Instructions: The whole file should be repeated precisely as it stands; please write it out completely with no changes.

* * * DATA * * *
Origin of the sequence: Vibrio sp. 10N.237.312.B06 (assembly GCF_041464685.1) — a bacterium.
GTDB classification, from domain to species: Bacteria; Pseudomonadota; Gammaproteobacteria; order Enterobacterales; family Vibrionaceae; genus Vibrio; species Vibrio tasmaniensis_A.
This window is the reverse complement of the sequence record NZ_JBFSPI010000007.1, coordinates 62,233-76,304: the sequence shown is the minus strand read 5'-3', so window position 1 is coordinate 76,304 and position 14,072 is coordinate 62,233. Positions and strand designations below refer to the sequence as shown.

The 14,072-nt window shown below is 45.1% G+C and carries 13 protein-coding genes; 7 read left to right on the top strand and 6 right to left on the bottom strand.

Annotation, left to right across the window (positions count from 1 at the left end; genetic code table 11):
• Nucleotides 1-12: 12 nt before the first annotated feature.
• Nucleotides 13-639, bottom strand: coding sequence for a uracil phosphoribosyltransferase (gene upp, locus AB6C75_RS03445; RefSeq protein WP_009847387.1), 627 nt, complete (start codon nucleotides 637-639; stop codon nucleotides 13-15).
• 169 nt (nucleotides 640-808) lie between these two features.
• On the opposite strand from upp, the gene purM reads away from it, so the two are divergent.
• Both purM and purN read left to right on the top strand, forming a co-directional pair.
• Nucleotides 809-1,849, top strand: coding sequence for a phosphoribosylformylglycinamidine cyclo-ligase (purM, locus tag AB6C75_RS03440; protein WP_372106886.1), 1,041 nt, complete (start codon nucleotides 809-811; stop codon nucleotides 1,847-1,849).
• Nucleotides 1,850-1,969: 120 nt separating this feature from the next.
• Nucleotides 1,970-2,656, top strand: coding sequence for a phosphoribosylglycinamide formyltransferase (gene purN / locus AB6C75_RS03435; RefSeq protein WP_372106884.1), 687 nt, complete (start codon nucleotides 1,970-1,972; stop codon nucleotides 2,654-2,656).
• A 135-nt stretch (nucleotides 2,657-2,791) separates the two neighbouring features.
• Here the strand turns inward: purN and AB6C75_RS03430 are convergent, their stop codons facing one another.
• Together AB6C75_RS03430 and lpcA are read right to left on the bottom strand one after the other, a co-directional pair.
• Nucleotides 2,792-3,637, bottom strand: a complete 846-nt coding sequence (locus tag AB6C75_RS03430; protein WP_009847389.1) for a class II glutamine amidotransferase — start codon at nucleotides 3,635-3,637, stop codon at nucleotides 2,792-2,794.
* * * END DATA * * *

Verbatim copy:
Origin of the sequence: Vibrio sp. 10N.237.312.B06 (assembly GCF_041464685.1) — a bacterium.
GTDB classification, from domain to species: Bacteria; Pseudomonadota; Gammaproteobacteria; order Enterobacterales; family Vibrionaceae; genus Vibrio; species Vibrio tasmaniensis_A.
This window is the reverse complement of the sequence record NZ_JBFSPI010000007.1, coordinates 62,233-76,304: the sequence shown is the minus strand read 5'-3', so window position 1 is coordinate 76,304 and position 14,072 is coordinate 62,233. Positions and strand designations below refer to the sequence as shown.

The 14,072-nt window shown below is 45.1% G+C and carries 13 protein-coding genes; 7 read left to right on the top strand and 6 right to left on the bottom strand.

Annotation, left to right across the window (positions count from 1 at the left end; genetic code table 11):
• Nucleotides 1-12: 12 nt before the first annotated feature.
• Nucleotides 13-639, bottom strand: coding sequence for a uracil phosphoribosyltransferase (gene upp, locus AB6C75_RS03445; RefSeq protein WP_009847387.1), 627 nt, complete (start codon nucleotides 637-639; stop codon nucleotides 13-15).
• 169 nt (nucleotides 640-808) lie between these two features.
• On the opposite strand from upp, the gene purM reads away from it, so the two are divergent.
• Both purM and purN read left to right on the top strand, forming a co-directional pair.
• Nucleotides 809-1,849, top strand: coding sequence for a phosphoribosylformylglycinamidine cyclo-ligase (purM, locus tag AB6C75_RS03440; protein WP_372106886.1), 1,041 nt, complete (start codon nucleotides 809-811; stop codon nucleotides 1,847-1,849).
• Nucleotides 1,850-1,969: 120 nt separating this feature from the next.
• Nucleotides 1,970-2,656, top strand: coding sequence for a phosphoribosylglycinamide formyltransferase (gene purN / locus AB6C75_RS03435; RefSeq protein WP_372106884.1), 687 nt, complete (start codon nucleotides 1,970-1,972; stop codon nucleotides 2,654-2,656).
• A 135-nt stretch (nucleotides 2,657-2,791) separates the two neighbouring features.
• Here the strand turns inward: purN and AB6C75_RS03430 are convergent, their stop codons facing one another.
• Together AB6C75_RS03430 and lpcA are read right to left on the bottom strand one after the other, a co-directional pair.
• Nucleotides 2,792-3,637, bottom strand: a complete 846-nt coding sequence (locus tag AB6C75_RS03430; protein WP_009847389.1) for a class II glutamine amidotransferase — start codon at nucleotides 3,635-3,637, stop codon at nucleotides 2,792-2,794.